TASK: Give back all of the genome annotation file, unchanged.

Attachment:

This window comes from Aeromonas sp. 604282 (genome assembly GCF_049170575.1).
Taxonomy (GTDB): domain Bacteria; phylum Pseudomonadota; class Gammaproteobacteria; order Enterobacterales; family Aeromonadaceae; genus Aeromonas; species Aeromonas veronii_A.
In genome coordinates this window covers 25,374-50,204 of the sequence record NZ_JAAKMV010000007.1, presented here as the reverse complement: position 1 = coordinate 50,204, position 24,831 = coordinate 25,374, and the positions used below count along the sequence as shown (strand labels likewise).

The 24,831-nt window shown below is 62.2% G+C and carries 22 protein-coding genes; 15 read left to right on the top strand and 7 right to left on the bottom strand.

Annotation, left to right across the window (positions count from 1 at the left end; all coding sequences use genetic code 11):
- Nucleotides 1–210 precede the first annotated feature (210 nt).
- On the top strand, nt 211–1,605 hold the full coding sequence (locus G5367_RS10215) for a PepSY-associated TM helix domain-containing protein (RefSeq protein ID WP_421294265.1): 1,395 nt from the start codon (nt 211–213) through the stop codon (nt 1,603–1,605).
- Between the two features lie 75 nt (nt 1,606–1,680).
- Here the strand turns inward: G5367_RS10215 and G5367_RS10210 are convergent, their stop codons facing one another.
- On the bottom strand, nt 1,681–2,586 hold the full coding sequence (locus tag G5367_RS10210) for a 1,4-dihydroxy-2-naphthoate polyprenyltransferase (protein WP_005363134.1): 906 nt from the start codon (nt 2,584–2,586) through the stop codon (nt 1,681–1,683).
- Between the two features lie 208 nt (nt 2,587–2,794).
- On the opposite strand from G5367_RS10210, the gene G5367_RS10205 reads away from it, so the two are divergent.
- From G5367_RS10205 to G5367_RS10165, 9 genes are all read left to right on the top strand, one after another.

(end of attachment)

This window comes from Aeromonas sp. 604282 (genome assembly GCF_049170575.1).
Taxonomy (GTDB): domain Bacteria; phylum Pseudomonadota; class Gammaproteobacteria; order Enterobacterales; family Aeromonadaceae; genus Aeromonas; species Aeromonas veronii_A.
In genome coordinates this window covers 25,374-50,204 of the sequence record NZ_JAAKMV010000007.1, presented here as the reverse complement: position 1 = coordinate 50,204, position 24,831 = coordinate 25,374, and the positions used below count along the sequence as shown (strand labels likewise).

The 24,831-nt window shown below is 62.2% G+C and carries 22 protein-coding genes; 15 read left to right on the top strand and 7 right to left on the bottom strand.

Annotation, left to right across the window (positions count from 1 at the left end; all coding sequences use genetic code 11):
- Nucleotides 1–210 precede the first annotated feature (210 nt).
- On the top strand, nt 211–1,605 hold the full coding sequence (locus G5367_RS10215) for a PepSY-associated TM helix domain-containing protein (RefSeq protein ID WP_421294265.1): 1,395 nt from the start codon (nt 211–213) through the stop codon (nt 1,603–1,605).
- Between the two features lie 75 nt (nt 1,606–1,680).
- Here the strand turns inward: G5367_RS10215 and G5367_RS10210 are convergent, their stop codons facing one another.
- On the bottom strand, nt 1,681–2,586 hold the full coding sequence (locus tag G5367_RS10210) for a 1,4-dihydroxy-2-naphthoate polyprenyltransferase (protein WP_005363134.1): 906 nt from the start codon (nt 2,584–2,586) through the stop codon (nt 1,681–1,683).
- Between the two features lie 208 nt (nt 2,587–2,794).
- On the opposite strand from G5367_RS10210, the gene G5367_RS10205 reads away from it, so the two are divergent.
- From G5367_RS10205 to G5367_RS10165, 9 genes are all read left to right on the top strand, one after another.